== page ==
We present experimental results supporting physics-based ejecta model development, where our main assumption is that ejecta form as a special limiting case of a Richtmyer–Meshkov (RM) instability at a metal–vacuum interface. From this assumption, we test established theory of unstable spike and bubble growth rates, rates that link to the wavelength and amplitudes of surface perturbations. We evaluate the rate theory through novel application of modern laser Doppler velocimetry (LDV) techniques, where we coincidentally measure bubble and spike velocities from explosively shocked solid and liquid metals with a single LDV probe. We also explore the relationship of ejecta formation from a solid material to the plastic flow stress it experiences at high-strain rates () and high strains (700 %) as the fundamental link to the onset of ejecta formation. Our experimental observations allow us to approximate the strength of Cu at high strains and strain rates, revealing a unique diagnostic method for use at these extreme conditions.
The synergistic interaction between mesotrione, a hydroxyphenylpyruvate dioxygenase (HPPD)-inhibiting herbicide, and atrazine, a photosystem II (PS II)-inhibiting herbicide, has been identified in the control of several weed species. A series of dose–response studies examined the synergistic effect of these herbicides on a susceptible (S) wild radish population. The potential for this interaction to overcome target-site psbA gene-based atrazine resistance in a resistant (R) wild radish population was also investigated. Control of S wild radish with atrazine was enhanced by up to 40% when low rates (1.0 to 1.5 g ha−1) of mesotrione were applied in combination. This synergistic response was demonstrated across a range of atrazine–mesotrione rate combinations on this S wild radish population. Further, the efficacy of 1.5 g ha−1 mesotrione increased control of the R population by a further 60% when applied in combination with 400 g ha−1 of atrazine. This result clearly demonstrated the synergistic interaction of these herbicides in overcoming the target-site resistance mechanism. The mechanism responsible for the observed synergistic interaction between mesotrione and atrazine remains unknown. However, it is speculated that an alternate atrazine binding site may be responsible. Regardless of the biochemical nature of this interaction, evidence from whole-plant bioassays clearly demonstrated that synergistic herbicide combinations improve herbicide efficiency, with lower application rates required to control weed populations. This, combined with the potential to overcome psbA gene-based triazine resistance, and, thereby, regain the use of these herbicides, will result in more sustainable herbicide use.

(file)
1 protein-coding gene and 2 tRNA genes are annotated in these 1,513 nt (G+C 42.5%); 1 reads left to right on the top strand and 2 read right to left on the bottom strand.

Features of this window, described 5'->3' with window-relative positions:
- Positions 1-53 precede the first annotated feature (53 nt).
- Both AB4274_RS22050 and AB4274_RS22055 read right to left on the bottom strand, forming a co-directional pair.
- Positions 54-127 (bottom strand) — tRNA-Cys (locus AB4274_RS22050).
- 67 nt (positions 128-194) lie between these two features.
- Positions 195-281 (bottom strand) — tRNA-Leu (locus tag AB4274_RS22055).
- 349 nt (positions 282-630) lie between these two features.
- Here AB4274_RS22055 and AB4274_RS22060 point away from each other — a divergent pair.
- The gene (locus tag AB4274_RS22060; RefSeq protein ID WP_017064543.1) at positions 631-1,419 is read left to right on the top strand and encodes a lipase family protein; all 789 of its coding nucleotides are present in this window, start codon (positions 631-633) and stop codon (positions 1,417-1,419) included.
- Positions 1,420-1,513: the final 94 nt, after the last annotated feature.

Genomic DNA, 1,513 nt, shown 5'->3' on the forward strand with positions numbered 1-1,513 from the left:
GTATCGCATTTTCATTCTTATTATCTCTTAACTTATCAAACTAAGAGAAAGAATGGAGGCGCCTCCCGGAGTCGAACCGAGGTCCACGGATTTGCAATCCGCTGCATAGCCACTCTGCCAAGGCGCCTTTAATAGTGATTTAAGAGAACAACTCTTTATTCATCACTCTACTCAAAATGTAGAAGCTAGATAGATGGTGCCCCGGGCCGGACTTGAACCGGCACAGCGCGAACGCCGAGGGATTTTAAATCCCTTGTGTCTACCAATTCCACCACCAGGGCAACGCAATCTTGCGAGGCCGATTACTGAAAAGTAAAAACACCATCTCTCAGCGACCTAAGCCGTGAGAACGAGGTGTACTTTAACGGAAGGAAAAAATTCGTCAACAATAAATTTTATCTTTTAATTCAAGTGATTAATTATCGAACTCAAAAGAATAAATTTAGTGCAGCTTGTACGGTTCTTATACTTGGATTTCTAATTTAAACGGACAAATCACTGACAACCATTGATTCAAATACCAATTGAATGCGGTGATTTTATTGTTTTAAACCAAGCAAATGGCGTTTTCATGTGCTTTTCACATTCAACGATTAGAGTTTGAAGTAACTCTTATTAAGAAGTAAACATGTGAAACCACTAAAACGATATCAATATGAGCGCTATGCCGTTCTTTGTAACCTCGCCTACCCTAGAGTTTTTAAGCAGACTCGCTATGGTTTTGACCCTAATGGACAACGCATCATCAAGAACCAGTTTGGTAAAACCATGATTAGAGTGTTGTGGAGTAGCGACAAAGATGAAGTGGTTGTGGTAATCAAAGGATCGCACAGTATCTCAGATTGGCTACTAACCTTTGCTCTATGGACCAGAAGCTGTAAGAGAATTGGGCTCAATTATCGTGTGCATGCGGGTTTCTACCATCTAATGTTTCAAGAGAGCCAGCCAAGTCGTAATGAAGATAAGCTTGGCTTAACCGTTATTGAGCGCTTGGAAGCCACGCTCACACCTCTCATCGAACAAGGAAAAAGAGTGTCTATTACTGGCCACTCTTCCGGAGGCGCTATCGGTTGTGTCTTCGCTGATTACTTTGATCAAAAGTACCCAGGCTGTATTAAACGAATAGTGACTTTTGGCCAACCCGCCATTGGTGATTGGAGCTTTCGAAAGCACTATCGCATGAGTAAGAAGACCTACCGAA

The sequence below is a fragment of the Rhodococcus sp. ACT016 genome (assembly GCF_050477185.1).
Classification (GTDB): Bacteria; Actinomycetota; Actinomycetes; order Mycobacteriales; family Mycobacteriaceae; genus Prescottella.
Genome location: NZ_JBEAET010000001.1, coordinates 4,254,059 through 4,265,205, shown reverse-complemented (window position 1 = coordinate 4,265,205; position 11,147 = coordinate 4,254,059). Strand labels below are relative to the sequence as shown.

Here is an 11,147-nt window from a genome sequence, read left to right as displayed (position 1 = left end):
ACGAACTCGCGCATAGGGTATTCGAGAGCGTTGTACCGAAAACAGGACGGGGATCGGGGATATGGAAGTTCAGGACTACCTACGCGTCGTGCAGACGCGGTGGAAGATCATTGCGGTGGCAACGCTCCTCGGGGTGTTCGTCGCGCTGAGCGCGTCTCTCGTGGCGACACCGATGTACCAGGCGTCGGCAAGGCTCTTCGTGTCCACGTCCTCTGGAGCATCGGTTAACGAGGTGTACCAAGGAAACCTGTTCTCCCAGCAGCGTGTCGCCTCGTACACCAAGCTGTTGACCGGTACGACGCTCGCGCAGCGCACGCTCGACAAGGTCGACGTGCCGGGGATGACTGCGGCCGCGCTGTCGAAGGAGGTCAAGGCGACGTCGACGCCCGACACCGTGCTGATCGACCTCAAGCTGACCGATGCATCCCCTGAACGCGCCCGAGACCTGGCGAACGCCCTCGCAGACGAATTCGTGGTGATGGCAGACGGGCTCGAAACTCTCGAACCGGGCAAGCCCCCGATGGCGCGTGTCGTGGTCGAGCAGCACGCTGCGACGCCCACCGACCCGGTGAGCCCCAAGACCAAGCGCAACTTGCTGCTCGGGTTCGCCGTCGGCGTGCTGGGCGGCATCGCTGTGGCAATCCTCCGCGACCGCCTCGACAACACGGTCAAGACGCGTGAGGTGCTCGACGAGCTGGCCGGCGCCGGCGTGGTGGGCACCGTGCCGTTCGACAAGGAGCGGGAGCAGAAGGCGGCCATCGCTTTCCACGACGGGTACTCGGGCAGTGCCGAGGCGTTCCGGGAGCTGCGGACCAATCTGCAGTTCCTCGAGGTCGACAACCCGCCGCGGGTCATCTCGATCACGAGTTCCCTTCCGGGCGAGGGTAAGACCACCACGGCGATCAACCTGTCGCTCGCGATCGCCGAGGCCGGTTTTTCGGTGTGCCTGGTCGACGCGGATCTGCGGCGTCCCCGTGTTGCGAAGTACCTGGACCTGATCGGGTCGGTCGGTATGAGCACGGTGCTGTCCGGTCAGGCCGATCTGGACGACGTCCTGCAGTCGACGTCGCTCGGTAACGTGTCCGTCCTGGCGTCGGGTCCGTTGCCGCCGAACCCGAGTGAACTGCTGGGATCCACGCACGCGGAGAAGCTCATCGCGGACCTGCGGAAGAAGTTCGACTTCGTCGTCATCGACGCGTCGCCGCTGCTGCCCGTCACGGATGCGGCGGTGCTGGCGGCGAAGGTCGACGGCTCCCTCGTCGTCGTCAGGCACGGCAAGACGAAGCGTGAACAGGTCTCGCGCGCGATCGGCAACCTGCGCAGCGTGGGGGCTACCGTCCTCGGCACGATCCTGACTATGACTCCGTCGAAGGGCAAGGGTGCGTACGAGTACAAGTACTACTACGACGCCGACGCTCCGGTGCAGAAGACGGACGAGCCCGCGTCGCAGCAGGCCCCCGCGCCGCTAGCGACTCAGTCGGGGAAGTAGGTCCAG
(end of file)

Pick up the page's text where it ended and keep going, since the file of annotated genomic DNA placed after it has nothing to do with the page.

In substantial numbers of affected populations, disasters adversely affect well-being and influence the development of emotional problems and dysfunctional behaviors. Nowhere is the integration of mental and behavioral health into broader public health and medical preparedness and response activities more crucial than in disasters such as the 2009-2010 H1N1 influenza pandemic. The National Biodefense Science Board, recognizing that the mental and behavioral health responses to H1N1 were vital to preserving safety and health for the country, requested that the Disaster Mental Health Subcommittee recommend actions for public health officials to prevent and mitigate adverse behavioral health outcomes during the H1N1 pandemic. The subcommittee's recommendations emphasized vulnerable populations and concentrated on interventions, education and training, and communication and messaging. The subcommittee's H1N1 activities and recommendations provide an approach and template for identifying and addressing future efforts related to newly emerging public health and medical emergencies. The many emotional and behavioral health implications of the crisis and the importance of psychological factors in determining the behavior of members of the public argue for a programmatic integration of behavioral health and science expertise in a comprehensive public health response.
(Disaster Med Public Health Preparedness. 2012;6:67–71)
The close interplay between mental health and physical health makes it critical to integrate mental and behavioral health considerations into all aspects of public health and medical disaster management. Therefore, the National Biodefense Science Board (NBSB) convened the Disaster Mental Health Subcommittee to assess the progress of the US Department of Health and Human Services (HHS) in integrating mental and behavioral health into disaster and emergency preparedness and response activities. One vital opportunity to improve integration is the development of clear and directive national policy to firmly establish the role of mental and behavioral health as part of a unified public health and medical response to disasters. Integration of mental and behavioral health into disaster preparedness, response, and recovery requires it to be incorporated in assessments and services, addressed in education and training, and founded on and advanced through research. Integration must be supported in underlying policies and administration with clear lines of responsibility for formulating and implementing policy and practice.
(Disaster Med Public Health Preparedness. 2012;6:60–66)
In their account of the Orlock Bridge Fault of Northern Ireland and its presumed continuation into the Scottish Southern Uplands (the Kingledores Fault) Anderson and Oliver (1986) provide welcome detail in support of major strike-slip movement. However, their identification of the Kingledores Fault as a line of massive strike-slip movement is based on a number of assumptions which are permissible only because biostratigraphical control is generally sparse. In particular the assertion that the Kingledores Fault is a “giant step in the diachronous southerly ascent of the turbidite base” is founded largely on a misinterpretation of evidence recorded by Peach and Horne (1899), Griffith and Wilson (1982) and others.